Songs of re­silience and re­as­sur­ance, funny for­eign­ers and child­ish things

For Christy Dig­nam the best mu­sic rings out with greater res­o­nance – for him, it’s a mat­ter of sur­vival

The Irish Times - Weekend Review - - ARTS & BOOKS - Peter Craw­ley

One of the most sur­pris­ing glimpses into the life of Christy Dig­nam, the ap­proach­able front­man of Dublin rock peren­ni­als As­lan, is also one of the most sub­tly il­lu­mi­nat­ing. We see Dig­nam at home, earnestly tu­tor­ing some­body in the art of bel canto singing. That the mu­sic, first learned from his fa­ther, is still a source of suc­cour is per­fectly ob­vi­ous; his eyes are sealed shut and his hand con­ducts Schu­bert’s Ave Maria in rap­ture. But Dig­nam’s un­der­stand­ing of the mu­sic goes fur­ther. For him, it’s a mat­ter of sur­vival.

“The more you sang, the stronger it made your voice,” he says of the style. Los­ing his own in the early 1980s, as it cracked un­der the strain of punk (“Noth­ing on God’s earth is as hor­ri­fy­ing”), Dig­nam took in­spi­ra­tion from an un­likely source. And so, in This is Christy (RTÉ One, Tues­day, 9.35pm), his life story goes; an event­ful jour­ney be­tween the hor­ri­fy­ing and the di­vine, suc­cess and strug­gle, iso­la­tion and sup­port, in con­stant cy­cles.

Any­one fa­mil­iar with As­lan will know that mu­sic has not been Dig­nam’s only ad­dic­tion. From the out­side, As­lan’s looked like a grimly fa­mil­iar story, the sud­den im­plo­sion of a promis­ing band de­railed by drug abuse. Di­rec­tor David Power, angling his doc­u­men­tary some­where be­tween a bi­og­ra­phy and a tour diary, knows that the truth is more com­plex, that the story must be told from the in­side.

In this, he is has been granted ac­cess all ar­eas. Dig­nam’s child­hood, as one of 10 chil­dren in work­ing-class Fin­glas, the for­ma­tion and de­vel­op­ment of the band, the ex­cess of 1980s rock’n’roll cul­ture, all come with the ef­fi­cient flicker of Be­hind the Mu­sic ar­chive ma­te­rial. But how of­ten do you see a mu­si­cian in­ter­viewed in his sit­ting room, or his kitchen, or, as we do here, sit­ting on a hospi­tal bed be­side his wife, dryly con­sid­er­ing his treat­ment for can­cer? “I never thought I’d go out this way,” says Dig­nam. “I thought I’d die of old age, like every­one else.”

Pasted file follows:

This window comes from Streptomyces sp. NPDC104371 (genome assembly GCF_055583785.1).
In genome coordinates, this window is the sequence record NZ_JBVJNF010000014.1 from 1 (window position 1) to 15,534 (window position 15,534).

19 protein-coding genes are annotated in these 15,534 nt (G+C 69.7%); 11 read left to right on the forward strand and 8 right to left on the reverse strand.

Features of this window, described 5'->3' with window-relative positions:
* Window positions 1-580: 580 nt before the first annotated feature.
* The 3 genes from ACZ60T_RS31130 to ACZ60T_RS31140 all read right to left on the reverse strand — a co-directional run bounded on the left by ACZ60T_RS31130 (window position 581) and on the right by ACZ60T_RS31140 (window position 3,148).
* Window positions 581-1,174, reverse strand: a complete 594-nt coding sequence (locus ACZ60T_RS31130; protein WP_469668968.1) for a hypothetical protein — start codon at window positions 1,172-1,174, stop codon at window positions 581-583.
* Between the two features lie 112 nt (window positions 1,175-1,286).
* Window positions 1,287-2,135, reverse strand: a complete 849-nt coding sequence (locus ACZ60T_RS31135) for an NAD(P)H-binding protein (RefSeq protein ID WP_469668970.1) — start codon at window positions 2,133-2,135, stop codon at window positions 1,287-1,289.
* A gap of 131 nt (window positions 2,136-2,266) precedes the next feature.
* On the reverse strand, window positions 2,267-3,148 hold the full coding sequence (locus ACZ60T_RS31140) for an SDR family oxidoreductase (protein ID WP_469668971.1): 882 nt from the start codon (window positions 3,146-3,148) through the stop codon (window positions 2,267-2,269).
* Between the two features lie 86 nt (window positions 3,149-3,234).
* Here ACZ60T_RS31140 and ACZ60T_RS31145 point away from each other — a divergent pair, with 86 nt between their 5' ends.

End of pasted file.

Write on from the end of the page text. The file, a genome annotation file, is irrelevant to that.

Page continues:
His di­ag­no­sis, which Dig­nam learned in Jan­uary, gives the pro­gramme a quiet sense of ur­gency. Un­able to com­plete one per­for­mance in Lon­don, he wor­ries about oth­ers, and the doc­u­men­tary – no slave to chronol­ogy – is book­ended by a bravura per­for­mance from just a few days ago, in the Iveagh Gar­dens, the band’s first out­door per­for­mance in 29 years.

In the space be­tween, Dig­nam, his band­mates and his fam­ily ( it isn’t al­ways easy, or use­ful, to dis­tin­guish be­tween the two) re­visit im­mensely painful mem­o­ries. Sex­u­ally abused as a child, some­thing he re­alised only in re­cov­ery, when fired from his band, Dig­nam says, sim­ply, “I was changed after that. I was never the same.” Power places Dig­nam’s rec­ol­lec­tion of abuse be­tween two con­sol­ing se­quences, a touch­ing visit to his proud, sharp-wit­ted fa­ther, and then to a chirp­ing aviary where we see the fragility of hatch­lings.

“I’ve far ex­ceeded any­thing I ever dreamed,” he says, and though the show doesn’t delve into his writ­ing, he is proud that two of his songs will go down in Ir­ish his­tory, This Is and Crazy World. Songs of re­silience and re­as­sur­ance both, they ring out again with a deeper res­o­nance.

The im­age used to pro­mote Fran­cis Bren­nan’s Grand Tour of Viet­nam ( RTÉ One, Sun­day, 8.30pm) is a choppy, pho­to­shopped like­ness of the flam­boy­ant Ir­ish hote­lier and At Your Ser­vice star, smil­ing out from be­neath a Viet­namese rice-pick­ers hat. It’s some­where be­tween a Benny Hill joke and the pack­ag­ing of a 1970s sauce bot­tle.